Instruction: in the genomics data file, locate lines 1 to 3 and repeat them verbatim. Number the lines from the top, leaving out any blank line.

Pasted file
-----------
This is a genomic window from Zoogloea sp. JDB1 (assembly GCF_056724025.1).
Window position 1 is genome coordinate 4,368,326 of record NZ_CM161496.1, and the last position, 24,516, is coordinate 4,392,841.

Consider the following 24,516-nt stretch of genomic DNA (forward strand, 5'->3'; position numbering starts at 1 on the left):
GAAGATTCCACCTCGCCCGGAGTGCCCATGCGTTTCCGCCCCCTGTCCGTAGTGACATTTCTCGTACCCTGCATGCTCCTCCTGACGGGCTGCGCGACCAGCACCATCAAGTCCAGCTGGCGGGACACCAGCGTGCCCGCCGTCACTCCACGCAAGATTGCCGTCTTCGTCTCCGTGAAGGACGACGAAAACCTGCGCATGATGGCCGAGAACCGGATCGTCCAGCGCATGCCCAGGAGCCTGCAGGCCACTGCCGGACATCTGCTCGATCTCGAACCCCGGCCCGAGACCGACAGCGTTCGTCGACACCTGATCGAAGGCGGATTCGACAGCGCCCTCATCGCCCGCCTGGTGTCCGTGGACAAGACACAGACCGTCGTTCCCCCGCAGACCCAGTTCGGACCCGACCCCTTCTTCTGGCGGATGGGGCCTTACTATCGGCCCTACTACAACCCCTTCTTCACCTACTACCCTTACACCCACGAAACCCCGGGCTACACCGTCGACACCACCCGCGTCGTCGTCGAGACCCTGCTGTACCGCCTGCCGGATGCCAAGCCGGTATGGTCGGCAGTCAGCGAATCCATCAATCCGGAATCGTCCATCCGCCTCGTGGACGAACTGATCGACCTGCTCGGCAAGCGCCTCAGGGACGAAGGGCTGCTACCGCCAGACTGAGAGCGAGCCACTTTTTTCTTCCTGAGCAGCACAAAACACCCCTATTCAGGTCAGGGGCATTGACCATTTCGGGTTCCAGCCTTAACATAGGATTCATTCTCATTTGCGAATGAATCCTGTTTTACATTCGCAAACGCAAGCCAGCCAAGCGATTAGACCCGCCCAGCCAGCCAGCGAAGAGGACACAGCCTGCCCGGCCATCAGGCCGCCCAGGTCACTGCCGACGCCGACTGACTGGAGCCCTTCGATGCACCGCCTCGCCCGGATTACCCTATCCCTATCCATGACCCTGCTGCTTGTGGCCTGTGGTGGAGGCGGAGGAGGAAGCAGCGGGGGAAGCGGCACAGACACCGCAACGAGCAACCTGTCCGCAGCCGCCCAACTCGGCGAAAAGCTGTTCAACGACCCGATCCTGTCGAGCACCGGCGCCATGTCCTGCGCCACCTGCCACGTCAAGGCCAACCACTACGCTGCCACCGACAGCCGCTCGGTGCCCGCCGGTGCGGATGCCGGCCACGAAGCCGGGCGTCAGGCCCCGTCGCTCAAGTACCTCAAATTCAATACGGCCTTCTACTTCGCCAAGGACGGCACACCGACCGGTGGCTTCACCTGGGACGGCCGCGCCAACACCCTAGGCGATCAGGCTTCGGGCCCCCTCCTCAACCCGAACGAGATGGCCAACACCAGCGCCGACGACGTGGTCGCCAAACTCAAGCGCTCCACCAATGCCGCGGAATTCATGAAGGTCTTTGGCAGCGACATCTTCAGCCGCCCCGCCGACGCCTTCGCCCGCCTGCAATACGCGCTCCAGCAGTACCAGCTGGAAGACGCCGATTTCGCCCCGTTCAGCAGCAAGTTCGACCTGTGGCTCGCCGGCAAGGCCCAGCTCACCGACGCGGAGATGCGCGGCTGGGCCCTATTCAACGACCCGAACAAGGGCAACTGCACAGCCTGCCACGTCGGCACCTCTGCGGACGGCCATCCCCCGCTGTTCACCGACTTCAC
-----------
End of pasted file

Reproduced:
This is a genomic window from Zoogloea sp. JDB1 (assembly GCF_056724025.1).
Window position 1 is genome coordinate 4,368,326 of record NZ_CM161496.1, and the last position, 24,516, is coordinate 4,392,841.

Consider the following 24,516-nt stretch of genomic DNA (forward strand, 5'->3'; position numbering starts at 1 on the left):